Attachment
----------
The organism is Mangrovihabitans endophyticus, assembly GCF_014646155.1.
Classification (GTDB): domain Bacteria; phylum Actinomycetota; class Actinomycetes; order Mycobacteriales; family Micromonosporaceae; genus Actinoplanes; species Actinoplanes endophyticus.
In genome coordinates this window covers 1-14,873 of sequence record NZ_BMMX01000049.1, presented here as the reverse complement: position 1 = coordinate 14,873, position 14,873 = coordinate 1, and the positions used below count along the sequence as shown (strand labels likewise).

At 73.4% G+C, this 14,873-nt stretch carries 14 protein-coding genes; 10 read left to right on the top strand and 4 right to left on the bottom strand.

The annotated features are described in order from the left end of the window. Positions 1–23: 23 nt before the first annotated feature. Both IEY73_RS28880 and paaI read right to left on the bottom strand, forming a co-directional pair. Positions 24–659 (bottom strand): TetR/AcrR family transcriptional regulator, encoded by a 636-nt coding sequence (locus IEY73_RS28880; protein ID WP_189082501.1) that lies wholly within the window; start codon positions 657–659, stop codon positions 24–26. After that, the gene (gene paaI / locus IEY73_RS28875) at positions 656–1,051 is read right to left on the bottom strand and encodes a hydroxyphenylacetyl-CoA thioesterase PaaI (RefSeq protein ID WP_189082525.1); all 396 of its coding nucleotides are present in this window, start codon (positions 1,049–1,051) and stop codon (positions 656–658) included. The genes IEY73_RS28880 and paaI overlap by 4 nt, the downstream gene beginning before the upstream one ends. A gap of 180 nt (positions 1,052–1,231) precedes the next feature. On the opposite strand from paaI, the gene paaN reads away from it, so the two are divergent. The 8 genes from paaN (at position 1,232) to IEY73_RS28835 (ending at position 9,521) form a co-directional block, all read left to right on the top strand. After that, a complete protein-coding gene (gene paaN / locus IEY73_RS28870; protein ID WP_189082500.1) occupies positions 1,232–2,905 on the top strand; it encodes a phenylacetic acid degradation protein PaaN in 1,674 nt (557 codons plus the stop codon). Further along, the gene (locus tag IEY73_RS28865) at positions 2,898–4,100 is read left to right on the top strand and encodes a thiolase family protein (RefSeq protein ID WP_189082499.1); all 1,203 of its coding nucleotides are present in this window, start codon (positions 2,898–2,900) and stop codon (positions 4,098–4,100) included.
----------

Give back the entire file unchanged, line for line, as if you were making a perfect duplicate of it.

The organism is Mangrovihabitans endophyticus, assembly GCF_014646155.1.
Classification (GTDB): domain Bacteria; phylum Actinomycetota; class Actinomycetes; order Mycobacteriales; family Micromonosporaceae; genus Actinoplanes; species Actinoplanes endophyticus.
In genome coordinates this window covers 1-14,873 of sequence record NZ_BMMX01000049.1, presented here as the reverse complement: position 1 = coordinate 14,873, position 14,873 = coordinate 1, and the positions used below count along the sequence as shown (strand labels likewise).

At 73.4% G+C, this 14,873-nt stretch carries 14 protein-coding genes; 10 read left to right on the top strand and 4 right to left on the bottom strand.

The annotated features are described in order from the left end of the window. Positions 1–23: 23 nt before the first annotated feature. Both IEY73_RS28880 and paaI read right to left on the bottom strand, forming a co-directional pair. Positions 24–659 (bottom strand): TetR/AcrR family transcriptional regulator, encoded by a 636-nt coding sequence (locus IEY73_RS28880; protein ID WP_189082501.1) that lies wholly within the window; start codon positions 657–659, stop codon positions 24–26. After that, the gene (gene paaI / locus IEY73_RS28875) at positions 656–1,051 is read right to left on the bottom strand and encodes a hydroxyphenylacetyl-CoA thioesterase PaaI (RefSeq protein ID WP_189082525.1); all 396 of its coding nucleotides are present in this window, start codon (positions 1,049–1,051) and stop codon (positions 656–658) included. The genes IEY73_RS28880 and paaI overlap by 4 nt, the downstream gene beginning before the upstream one ends. A gap of 180 nt (positions 1,052–1,231) precedes the next feature. On the opposite strand from paaI, the gene paaN reads away from it, so the two are divergent. The 8 genes from paaN (at position 1,232) to IEY73_RS28835 (ending at position 9,521) form a co-directional block, all read left to right on the top strand. After that, a complete protein-coding gene (gene paaN / locus IEY73_RS28870; protein ID WP_189082500.1) occupies positions 1,232–2,905 on the top strand; it encodes a phenylacetic acid degradation protein PaaN in 1,674 nt (557 codons plus the stop codon). Further along, the gene (locus tag IEY73_RS28865) at positions 2,898–4,100 is read left to right on the top strand and encodes a thiolase family protein (RefSeq protein ID WP_189082499.1); all 1,203 of its coding nucleotides are present in this window, start codon (positions 2,898–2,900) and stop codon (positions 4,098–4,100) included.